Retire at age 65? Heck, when I retired from my teaching job in 2003, I was a mere 63 years young.
That was back in 2003.
So why did I decide, nearly two decades ago, to retire two years before my 65th birthday? I remember it clearly.
It was August, 2002 and I suddenly realized I was not looking forward to September’s arrival. Every August, for more than 30 years, I had been eager to return to the classroom and meet the new students I would be teaching that year.
But not that August.
As I had been teaching for 38 years by then, I was entitled to a full pension with no penalties for not waiting until I was 65. I went to see my principal and told him of my plans to retire after one more semester.
Did I enjoy that final semester? Mostly I enjoyed looking forward to retiring early with a full pension.
In February, as the new semester started – the first without me in 38 years – I immediately started thinking about stories friends had told me about making a little extra money by teaching part-time at night school. Teaching English 12 to more mature adult students at Queen Elizabeth High School? Piece of cake!
I made enquiries, did the paper work, made the phone calls and sure enough, my teaching licence was renewed and I got the job, no problem.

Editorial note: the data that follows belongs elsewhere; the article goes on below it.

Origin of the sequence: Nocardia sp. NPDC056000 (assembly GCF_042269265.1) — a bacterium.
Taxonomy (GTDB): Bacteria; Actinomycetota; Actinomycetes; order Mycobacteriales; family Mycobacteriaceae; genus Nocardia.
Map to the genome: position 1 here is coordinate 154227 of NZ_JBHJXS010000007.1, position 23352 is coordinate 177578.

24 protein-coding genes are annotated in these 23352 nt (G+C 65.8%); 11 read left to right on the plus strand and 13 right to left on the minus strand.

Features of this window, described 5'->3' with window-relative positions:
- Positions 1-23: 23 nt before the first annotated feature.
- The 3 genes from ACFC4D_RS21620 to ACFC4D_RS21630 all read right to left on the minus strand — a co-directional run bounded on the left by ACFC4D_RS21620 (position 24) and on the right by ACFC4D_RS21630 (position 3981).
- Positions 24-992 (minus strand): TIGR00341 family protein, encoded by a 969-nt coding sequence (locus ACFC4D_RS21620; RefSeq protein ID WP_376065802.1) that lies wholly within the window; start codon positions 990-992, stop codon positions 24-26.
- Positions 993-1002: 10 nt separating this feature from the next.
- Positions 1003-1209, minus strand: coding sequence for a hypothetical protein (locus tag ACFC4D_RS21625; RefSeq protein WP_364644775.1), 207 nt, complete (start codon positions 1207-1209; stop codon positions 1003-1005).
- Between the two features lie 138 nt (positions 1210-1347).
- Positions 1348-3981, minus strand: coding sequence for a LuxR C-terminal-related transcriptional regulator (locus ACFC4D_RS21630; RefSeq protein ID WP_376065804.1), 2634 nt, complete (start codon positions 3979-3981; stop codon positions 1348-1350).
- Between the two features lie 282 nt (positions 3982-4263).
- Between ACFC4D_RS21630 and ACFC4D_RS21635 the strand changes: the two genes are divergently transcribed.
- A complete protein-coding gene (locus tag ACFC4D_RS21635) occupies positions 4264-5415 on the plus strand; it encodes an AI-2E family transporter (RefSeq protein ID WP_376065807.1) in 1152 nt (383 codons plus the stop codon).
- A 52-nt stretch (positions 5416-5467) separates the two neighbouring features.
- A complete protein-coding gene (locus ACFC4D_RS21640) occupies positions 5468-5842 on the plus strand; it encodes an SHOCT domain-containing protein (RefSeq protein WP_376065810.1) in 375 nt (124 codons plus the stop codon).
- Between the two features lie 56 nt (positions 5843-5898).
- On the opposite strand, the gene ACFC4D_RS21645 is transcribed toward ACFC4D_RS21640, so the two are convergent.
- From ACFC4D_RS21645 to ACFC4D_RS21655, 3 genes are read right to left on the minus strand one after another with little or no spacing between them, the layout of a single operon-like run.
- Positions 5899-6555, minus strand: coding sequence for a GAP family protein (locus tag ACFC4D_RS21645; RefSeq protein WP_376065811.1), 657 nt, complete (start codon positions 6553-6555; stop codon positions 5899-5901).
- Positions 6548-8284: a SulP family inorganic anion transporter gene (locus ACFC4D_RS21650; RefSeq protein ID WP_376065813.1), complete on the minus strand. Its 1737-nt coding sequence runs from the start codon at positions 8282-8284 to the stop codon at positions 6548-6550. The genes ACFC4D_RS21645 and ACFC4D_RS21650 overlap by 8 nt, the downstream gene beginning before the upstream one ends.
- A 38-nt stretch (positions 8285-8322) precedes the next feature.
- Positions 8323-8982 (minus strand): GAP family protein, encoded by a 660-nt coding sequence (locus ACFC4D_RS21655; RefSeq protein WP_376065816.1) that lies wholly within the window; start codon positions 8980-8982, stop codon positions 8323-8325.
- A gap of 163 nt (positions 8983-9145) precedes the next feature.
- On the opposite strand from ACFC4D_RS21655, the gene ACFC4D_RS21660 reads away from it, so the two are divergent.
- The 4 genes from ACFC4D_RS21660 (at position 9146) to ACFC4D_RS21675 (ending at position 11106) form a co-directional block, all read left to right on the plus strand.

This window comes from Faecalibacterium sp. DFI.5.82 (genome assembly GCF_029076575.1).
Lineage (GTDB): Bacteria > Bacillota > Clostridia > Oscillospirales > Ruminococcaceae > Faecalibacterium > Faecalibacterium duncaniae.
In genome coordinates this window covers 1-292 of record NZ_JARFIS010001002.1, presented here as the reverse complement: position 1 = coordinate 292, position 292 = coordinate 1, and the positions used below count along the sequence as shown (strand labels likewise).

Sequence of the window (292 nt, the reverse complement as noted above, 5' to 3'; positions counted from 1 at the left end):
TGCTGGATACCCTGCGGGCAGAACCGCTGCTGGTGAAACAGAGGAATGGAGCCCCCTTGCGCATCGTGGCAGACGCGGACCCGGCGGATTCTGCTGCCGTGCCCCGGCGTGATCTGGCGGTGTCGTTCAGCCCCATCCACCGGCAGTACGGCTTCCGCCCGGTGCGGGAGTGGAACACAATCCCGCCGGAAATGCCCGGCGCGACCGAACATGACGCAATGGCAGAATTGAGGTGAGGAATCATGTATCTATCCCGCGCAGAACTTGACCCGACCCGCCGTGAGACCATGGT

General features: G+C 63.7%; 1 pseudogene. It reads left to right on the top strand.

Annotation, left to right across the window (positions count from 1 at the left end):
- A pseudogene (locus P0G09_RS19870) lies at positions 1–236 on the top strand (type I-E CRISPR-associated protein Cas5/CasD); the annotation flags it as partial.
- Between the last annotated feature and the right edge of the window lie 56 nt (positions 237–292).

But there was a problem: I didn’t enjoy it.
After that first semester, I retired again. This time at age 64.
It was not long after this, though, that I got recruited to substitute for a friend who taught adults at Surrey’s Invergarry Adult Education Centre. And, surprise, this time I enjoyed the job.
The next thing I knew, other teachers at Invergarry were asking me to substitute teach their classes. At first for a few days at a time and then for longer spells.
Now, almost 20 years later, I’m still teaching part time at Invergarry and enjoying it immensely.
At 82 years old, I’m an example of someone who has remained employed well past the traditional retirement age of 65.
So where did that “retire at 65” rule come from? Some suggest it was conceived by Chancellor Otto von Bismarck. As the man who united Germany and invented pensions, he knew that most Germans would not live to be 65.
All I know is that the figure seems arbitrary. Lots of folks continue to work at 65 and beyond, if at a reduced pace. Some do it because they need the money, but many who are comfortably taken care of make the choice to continue working.
Some years ago there was a lot of talk about retiring at 55. Not much talk of that any more.
As we age, we may find our job too demanding, either physically or mentally.
On the other hand, as we grow older, we may also grow in understanding and in our appreciation of all the varied members of the human family we encounter during our working lives.
We’re all unique. To designate age 65 as the benchmark for every one of us to retire is simply absurd.
Bill Piket is a White Rock senior who writes occasionally for the Peace Arch News – whenever there’s something on his mind.